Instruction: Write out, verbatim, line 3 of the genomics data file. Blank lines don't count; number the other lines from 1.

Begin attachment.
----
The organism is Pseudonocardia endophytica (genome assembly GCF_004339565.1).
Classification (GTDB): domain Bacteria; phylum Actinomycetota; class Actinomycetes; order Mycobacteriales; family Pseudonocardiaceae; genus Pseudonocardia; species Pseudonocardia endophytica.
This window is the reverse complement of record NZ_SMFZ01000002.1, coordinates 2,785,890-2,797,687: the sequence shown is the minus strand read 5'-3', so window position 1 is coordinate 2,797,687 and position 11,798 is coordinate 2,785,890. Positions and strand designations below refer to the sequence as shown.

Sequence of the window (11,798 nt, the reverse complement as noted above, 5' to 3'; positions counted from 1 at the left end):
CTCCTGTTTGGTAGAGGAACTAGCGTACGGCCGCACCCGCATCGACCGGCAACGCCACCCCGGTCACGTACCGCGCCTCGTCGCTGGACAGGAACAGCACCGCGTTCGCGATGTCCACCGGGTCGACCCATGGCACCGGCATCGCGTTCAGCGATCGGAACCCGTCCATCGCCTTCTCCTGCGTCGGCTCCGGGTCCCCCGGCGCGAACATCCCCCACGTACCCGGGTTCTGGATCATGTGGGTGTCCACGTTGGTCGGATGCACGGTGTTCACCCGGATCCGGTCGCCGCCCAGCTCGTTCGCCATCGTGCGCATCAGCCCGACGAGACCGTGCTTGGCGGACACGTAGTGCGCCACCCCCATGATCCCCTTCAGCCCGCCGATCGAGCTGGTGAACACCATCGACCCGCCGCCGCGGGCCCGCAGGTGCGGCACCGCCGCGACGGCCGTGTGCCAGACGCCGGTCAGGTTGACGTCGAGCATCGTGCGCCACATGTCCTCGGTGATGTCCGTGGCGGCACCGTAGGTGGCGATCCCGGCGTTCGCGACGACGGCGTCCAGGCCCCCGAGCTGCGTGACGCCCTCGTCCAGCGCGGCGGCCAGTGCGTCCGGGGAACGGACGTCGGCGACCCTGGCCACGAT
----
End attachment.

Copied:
This window is the reverse complement of record NZ_SMFZ01000002.1, coordinates 2,785,890-2,797,687: the sequence shown is the minus strand read 5'-3', so window position 1 is coordinate 2,797,687 and position 11,798 is coordinate 2,785,890. Positions and strand designations below refer to the sequence as shown.